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Total Articles: 7

Is it a New Leave Year?

As the clock struck midnight on December 31, 2016, employees across the United States were celebrating. While most were celebrating the coming of the New Year (or perhaps, more likely, good riddance to 2016), some employees were celebrating because January 1, 2017, brings with it a new allotment of FMLA leave days. If your employees fall into the latter category, perhaps it is time to consider changing your FMLA policy and procedures.

FMLA FAQ: How Do Employers Count Unexcused Absences When FMLA Medical Certification is Not Returned?

Q: We requested that an employee have his health care provider complete FMLA medical certification in conjunction with what appears to be an FMLA-related absence. The employee has been off work for 30 days and we still have not received certification. Can we count any of these days as unexcused absences?

Using "Rolling" Method to Calculate FMLA Leave Almost Always the Best Choice for Employers

There are a number of discussions happening lately about updating handbook provisions and social media policies to ward off a suddenly over-zealous National Labor Relations Board. And this advice certainly is well taken.

FMLA FAQ: Does an Employer Violate the FMLA When an Employee Answers E-Mail or Telephone Calls While on Leave?

An employee who recently returned from FMLA leave claims that a portion of his leave of absence should not count against his FMLA entitlement because he responded to a number of work-related e-mails and telephone calls while he was out. Can we still count this time as FMLA leave?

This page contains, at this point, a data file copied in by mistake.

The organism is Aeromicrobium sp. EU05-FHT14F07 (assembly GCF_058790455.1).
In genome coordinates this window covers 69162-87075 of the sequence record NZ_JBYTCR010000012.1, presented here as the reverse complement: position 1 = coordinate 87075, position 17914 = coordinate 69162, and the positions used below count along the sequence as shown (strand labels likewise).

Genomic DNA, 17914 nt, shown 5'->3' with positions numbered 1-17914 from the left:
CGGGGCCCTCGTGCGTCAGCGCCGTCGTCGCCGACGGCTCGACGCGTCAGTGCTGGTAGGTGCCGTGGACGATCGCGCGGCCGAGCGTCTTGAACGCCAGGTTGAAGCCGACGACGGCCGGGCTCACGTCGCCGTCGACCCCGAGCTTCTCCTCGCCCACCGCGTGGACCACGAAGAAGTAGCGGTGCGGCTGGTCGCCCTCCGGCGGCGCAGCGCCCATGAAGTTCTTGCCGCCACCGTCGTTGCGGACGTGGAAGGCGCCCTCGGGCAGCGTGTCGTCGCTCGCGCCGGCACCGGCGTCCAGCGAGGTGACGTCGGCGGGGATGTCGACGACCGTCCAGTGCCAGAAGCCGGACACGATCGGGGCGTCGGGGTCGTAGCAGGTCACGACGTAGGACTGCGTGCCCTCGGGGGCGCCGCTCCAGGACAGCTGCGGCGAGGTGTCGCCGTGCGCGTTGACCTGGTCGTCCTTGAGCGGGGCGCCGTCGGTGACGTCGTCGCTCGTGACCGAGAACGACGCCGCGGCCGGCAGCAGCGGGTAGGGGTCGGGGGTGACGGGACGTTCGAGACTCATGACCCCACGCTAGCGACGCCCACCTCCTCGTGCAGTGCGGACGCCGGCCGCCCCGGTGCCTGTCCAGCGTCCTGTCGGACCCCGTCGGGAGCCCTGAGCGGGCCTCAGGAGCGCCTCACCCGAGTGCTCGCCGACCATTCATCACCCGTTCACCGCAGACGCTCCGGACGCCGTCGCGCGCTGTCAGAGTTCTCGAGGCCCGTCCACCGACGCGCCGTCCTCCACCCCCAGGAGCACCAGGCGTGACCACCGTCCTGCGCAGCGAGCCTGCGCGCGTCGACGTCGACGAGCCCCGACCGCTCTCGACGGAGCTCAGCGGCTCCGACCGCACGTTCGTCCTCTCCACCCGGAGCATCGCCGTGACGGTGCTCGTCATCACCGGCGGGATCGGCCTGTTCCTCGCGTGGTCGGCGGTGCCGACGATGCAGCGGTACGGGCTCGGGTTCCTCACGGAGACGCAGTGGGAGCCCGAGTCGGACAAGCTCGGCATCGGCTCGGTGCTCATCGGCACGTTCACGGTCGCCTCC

Podcast: How Do Employers Calculate FMLA Leave Around the Holidays?

When it comes to the holidays, FMLA administration can be most difficult -- both in terms of employee absences and how to calculate them. As I covered last month, the FMLA regulations provide very specific rules for calculating an employee's FMLA leave for a holiday or when the employer is shut down because of holidays or breaks.

FMLA FAQ: Can an Employer Credit Pre-FMLA Leave Against an Employee's FMLA Entitlement When the Employee Becomes Eligible?

Q. We provide our employees “non-FMLA” leave after they have worked for us for six months. They are given up to six weeks off during that time if it can be certified by a physician. Since these employees are not eligible for FMLA leave at this point, can we credit the time they took off against their allotment for the following FMLA year as soon as they become eligible for FMLA leave?

FMLA Protects the Intention to Take Leave at a Future Date.

The Family and Medical leave Act allows “eligible” employees to take unpaid leave for reasons articulated in that act, including leave of up to 12 workweeks during a 12-month period for the birth or adoption of a child. The act defines “eligible employee” as one who has been employed for at least 12 months and who has worked for the employer for at least 1250 hours during the previous 12-month period. The FMLA specifically makes it unlawful for an employer to “deny the exercise of or the attempt to exercise, any right provided under the FMLA.”
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